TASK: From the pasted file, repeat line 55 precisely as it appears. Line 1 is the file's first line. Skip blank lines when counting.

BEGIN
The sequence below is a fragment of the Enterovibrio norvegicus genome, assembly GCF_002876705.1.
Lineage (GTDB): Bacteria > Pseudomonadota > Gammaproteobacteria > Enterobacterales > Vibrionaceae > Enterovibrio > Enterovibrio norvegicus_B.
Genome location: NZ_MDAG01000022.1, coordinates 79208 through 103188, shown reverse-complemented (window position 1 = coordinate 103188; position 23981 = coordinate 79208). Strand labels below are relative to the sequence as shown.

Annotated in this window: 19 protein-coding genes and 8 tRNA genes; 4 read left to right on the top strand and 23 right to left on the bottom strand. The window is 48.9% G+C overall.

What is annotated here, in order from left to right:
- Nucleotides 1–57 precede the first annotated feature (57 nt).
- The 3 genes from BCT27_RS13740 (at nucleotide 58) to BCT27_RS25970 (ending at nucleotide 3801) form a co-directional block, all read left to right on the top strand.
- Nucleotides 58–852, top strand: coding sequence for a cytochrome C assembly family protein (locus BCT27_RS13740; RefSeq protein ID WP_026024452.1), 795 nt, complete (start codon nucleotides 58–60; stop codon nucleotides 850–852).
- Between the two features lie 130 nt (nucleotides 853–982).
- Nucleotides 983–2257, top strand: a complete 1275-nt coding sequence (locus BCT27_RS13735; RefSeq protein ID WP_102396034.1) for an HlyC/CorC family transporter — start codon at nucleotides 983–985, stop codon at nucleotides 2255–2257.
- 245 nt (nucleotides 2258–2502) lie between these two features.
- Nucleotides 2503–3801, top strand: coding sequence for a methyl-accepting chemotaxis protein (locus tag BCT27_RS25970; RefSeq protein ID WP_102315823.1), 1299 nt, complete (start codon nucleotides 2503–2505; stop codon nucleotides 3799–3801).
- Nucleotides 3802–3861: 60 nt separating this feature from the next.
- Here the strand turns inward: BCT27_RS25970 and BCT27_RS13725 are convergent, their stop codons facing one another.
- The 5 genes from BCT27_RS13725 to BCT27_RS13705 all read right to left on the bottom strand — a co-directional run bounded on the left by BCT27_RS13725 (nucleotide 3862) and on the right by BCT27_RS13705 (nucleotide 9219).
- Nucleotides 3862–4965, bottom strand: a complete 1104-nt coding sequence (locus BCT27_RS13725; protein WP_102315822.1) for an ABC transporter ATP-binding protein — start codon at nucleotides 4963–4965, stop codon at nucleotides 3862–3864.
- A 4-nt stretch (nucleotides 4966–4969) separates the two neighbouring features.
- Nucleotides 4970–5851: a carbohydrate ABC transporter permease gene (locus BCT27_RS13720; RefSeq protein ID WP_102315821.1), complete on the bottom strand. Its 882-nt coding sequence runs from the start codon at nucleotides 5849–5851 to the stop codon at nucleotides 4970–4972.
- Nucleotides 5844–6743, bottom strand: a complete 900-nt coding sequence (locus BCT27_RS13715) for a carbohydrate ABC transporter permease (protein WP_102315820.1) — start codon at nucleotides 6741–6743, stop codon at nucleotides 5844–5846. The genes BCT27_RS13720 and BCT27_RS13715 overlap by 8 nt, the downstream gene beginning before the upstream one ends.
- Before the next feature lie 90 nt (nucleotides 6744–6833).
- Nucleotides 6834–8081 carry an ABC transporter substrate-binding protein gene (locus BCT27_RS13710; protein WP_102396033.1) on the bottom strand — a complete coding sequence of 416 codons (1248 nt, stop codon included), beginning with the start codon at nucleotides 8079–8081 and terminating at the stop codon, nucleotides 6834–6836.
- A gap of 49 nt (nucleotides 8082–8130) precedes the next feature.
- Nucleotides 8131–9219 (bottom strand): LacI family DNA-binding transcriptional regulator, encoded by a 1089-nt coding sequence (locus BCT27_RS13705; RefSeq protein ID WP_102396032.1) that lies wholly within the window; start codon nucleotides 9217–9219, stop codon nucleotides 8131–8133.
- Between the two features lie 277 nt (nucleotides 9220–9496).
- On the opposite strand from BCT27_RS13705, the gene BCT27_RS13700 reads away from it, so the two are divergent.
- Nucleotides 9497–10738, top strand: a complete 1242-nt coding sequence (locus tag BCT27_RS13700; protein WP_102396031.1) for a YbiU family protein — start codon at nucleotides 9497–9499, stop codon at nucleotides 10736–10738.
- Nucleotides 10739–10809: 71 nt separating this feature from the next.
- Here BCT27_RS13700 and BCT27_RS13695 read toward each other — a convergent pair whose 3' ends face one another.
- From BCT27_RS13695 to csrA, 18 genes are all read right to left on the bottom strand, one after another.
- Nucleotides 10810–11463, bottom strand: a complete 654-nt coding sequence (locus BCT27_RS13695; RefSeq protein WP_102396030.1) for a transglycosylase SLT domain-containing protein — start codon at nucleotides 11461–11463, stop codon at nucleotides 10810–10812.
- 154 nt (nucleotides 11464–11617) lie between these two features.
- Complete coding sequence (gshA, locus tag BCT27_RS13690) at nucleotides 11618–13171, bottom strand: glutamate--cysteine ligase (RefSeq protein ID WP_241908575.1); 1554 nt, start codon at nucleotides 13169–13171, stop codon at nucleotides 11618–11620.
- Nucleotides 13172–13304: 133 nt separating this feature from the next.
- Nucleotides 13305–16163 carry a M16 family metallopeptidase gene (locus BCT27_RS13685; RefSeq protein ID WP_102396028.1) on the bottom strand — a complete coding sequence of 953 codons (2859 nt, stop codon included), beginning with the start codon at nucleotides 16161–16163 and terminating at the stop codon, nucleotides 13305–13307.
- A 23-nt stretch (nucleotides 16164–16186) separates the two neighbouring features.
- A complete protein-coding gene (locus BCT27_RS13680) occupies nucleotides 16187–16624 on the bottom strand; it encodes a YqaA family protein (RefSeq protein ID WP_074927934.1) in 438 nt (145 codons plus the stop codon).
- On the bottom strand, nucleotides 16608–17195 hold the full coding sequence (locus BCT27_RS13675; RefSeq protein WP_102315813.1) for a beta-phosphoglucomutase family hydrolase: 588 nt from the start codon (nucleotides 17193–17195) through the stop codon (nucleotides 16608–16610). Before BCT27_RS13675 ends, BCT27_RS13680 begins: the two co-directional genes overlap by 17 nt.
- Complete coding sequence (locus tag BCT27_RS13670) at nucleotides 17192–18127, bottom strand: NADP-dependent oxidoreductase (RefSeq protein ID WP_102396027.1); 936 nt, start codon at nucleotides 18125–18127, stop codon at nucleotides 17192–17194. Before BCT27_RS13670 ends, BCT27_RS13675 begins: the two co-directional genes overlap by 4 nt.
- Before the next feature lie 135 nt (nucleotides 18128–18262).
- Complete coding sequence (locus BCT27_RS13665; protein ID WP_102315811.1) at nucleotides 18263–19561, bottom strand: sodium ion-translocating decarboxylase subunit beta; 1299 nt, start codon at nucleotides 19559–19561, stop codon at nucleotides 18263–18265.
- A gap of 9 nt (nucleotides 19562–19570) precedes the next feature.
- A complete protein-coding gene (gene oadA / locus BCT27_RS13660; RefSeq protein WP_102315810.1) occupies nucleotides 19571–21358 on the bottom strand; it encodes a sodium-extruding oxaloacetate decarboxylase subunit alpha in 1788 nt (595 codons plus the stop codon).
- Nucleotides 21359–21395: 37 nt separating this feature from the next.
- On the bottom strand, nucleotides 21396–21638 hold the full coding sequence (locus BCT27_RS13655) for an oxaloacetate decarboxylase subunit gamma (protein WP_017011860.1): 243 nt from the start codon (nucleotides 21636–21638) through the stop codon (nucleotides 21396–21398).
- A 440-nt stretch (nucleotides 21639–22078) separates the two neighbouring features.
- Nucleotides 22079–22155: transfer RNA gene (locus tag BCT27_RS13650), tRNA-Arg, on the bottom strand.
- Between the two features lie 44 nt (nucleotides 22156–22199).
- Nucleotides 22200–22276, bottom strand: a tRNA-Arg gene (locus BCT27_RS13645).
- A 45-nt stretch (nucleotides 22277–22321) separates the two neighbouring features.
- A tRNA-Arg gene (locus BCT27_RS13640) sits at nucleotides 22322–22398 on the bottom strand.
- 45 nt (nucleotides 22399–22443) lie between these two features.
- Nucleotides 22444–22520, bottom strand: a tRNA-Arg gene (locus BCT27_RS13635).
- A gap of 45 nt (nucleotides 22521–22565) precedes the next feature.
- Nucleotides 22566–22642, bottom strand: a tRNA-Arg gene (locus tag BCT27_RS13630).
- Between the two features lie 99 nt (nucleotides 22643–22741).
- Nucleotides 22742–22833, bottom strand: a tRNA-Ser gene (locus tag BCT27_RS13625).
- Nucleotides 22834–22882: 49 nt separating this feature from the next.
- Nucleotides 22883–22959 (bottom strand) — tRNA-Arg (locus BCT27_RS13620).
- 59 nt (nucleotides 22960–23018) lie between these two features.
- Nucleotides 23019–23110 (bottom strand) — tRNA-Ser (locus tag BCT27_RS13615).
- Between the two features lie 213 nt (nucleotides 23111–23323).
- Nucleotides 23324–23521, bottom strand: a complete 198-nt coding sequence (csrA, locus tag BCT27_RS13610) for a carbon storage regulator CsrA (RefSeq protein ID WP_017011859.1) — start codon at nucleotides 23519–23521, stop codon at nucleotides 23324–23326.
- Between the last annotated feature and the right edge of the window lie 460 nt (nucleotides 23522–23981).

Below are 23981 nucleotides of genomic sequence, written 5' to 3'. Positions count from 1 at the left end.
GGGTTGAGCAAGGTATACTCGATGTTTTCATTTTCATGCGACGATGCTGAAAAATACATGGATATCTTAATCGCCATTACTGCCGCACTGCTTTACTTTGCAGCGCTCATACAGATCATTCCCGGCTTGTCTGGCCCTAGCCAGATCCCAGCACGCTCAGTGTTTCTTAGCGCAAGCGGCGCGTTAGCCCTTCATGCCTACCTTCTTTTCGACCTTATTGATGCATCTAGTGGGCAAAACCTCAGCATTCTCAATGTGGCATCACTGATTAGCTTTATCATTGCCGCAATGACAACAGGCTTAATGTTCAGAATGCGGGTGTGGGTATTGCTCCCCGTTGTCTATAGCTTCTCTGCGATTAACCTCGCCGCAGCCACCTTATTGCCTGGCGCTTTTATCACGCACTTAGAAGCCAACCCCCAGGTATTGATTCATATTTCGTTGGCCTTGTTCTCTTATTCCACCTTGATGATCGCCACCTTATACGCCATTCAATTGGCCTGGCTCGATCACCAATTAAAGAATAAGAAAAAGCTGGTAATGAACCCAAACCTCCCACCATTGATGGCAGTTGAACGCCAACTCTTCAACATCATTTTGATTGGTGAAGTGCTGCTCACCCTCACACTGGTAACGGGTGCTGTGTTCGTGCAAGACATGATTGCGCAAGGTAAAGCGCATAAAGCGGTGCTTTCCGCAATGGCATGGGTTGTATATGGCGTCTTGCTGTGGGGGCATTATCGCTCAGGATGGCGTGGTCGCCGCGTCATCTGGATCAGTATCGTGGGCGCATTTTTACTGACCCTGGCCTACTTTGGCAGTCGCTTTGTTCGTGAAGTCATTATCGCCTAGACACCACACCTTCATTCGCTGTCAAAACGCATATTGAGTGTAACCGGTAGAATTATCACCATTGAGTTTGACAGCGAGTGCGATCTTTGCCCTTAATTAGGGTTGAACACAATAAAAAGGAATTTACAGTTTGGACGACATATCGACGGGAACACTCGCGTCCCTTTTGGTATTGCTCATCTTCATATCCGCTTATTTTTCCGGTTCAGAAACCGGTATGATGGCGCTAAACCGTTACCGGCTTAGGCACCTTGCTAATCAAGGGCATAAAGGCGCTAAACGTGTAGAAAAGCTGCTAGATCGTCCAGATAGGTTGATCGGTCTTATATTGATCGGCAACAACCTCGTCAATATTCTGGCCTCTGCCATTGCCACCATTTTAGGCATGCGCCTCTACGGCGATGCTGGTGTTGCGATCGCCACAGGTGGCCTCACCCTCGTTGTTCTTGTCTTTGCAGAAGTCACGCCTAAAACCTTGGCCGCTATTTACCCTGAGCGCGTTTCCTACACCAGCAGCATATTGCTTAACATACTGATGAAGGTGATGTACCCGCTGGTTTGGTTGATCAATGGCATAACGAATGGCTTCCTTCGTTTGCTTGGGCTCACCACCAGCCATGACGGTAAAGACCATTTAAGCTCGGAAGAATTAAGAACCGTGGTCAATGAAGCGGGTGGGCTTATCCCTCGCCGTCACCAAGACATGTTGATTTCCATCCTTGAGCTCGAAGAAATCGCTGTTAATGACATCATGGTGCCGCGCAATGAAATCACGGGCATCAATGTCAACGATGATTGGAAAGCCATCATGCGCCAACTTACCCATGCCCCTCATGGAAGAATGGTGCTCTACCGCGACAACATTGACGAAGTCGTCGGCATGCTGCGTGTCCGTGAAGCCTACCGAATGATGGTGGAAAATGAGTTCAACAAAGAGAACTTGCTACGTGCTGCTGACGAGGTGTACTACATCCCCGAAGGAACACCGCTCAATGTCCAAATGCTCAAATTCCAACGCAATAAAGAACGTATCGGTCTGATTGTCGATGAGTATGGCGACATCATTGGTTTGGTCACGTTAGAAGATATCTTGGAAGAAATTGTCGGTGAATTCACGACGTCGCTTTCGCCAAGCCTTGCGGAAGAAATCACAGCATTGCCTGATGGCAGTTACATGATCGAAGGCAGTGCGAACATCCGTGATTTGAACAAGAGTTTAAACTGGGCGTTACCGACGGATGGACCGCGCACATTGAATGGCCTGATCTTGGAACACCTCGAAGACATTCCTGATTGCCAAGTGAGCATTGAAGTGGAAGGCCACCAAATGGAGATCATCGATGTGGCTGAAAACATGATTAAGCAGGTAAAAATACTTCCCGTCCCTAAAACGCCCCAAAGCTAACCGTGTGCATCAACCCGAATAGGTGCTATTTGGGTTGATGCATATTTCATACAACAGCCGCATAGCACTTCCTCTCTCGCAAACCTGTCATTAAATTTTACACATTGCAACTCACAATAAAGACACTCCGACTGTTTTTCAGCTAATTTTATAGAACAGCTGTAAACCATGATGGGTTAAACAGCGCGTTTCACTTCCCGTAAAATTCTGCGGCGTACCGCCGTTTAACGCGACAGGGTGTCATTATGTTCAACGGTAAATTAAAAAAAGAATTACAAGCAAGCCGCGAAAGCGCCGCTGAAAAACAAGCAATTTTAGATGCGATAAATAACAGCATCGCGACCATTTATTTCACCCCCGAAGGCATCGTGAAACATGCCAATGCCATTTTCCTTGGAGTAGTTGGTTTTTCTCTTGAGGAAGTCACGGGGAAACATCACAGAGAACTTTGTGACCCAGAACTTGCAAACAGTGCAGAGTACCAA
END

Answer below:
- Between the two features lie 99 nt (nucleotides 22643–22741).